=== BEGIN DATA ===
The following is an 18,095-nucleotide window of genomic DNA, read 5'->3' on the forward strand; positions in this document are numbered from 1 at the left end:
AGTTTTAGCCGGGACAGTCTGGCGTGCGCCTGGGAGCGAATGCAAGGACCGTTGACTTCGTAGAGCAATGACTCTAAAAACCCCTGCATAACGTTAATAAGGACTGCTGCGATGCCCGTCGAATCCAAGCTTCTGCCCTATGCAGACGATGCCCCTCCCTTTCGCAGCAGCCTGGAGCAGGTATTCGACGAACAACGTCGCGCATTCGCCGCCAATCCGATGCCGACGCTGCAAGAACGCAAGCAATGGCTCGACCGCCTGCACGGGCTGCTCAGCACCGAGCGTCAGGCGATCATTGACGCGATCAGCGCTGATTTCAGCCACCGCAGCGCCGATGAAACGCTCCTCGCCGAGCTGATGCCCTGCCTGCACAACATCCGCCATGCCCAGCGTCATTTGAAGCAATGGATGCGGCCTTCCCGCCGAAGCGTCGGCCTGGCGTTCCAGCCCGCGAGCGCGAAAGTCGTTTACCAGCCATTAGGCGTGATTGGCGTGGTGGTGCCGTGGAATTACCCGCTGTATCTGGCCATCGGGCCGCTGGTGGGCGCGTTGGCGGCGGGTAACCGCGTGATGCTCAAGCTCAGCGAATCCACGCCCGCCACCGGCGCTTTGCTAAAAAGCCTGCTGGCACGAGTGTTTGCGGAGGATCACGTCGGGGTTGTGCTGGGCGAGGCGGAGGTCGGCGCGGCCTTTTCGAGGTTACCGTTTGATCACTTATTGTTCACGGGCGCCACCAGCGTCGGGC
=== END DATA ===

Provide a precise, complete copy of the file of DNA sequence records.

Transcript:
The following is an 18,095-nucleotide window of genomic DNA, read 5'->3' on the forward strand; positions in this document are numbered from 1 at the left end:
AGTTTTAGCCGGGACAGTCTGGCGTGCGCCTGGGAGCGAATGCAAGGACCGTTGACTTCGTAGAGCAATGACTCTAAAAACCCCTGCATAACGTTAATAAGGACTGCTGCGATGCCCGTCGAATCCAAGCTTCTGCCCTATGCAGACGATGCCCCTCCCTTTCGCAGCAGCCTGGAGCAGGTATTCGACGAACAACGTCGCGCATTCGCCGCCAATCCGATGCCGACGCTGCAAGAACGCAAGCAATGGCTCGACCGCCTGCACGGGCTGCTCAGCACCGAGCGTCAGGCGATCATTGACGCGATCAGCGCTGATTTCAGCCACCGCAGCGCCGATGAAACGCTCCTCGCCGAGCTGATGCCCTGCCTGCACAACATCCGCCATGCCCAGCGTCATTTGAAGCAATGGATGCGGCCTTCCCGCCGAAGCGTCGGCCTGGCGTTCCAGCCCGCGAGCGCGAAAGTCGTTTACCAGCCATTAGGCGTGATTGGCGTGGTGGTGCCGTGGAATTACCCGCTGTATCTGGCCATCGGGCCGCTGGTGGGCGCGTTGGCGGCGGGTAACCGCGTGATGCTCAAGCTCAGCGAATCCACGCCCGCCACCGGCGCTTTGCTAAAAAGCCTGCTGGCACGAGTGTTTGCGGAGGATCACGTCGGGGTTGTGCTGGGCGAGGCGGAGGTCGGCGCGGCCTTTTCGAGGTTACCGTTTGATCACTTATTGTTCACGGGCGCCACCAGCGTCGGGC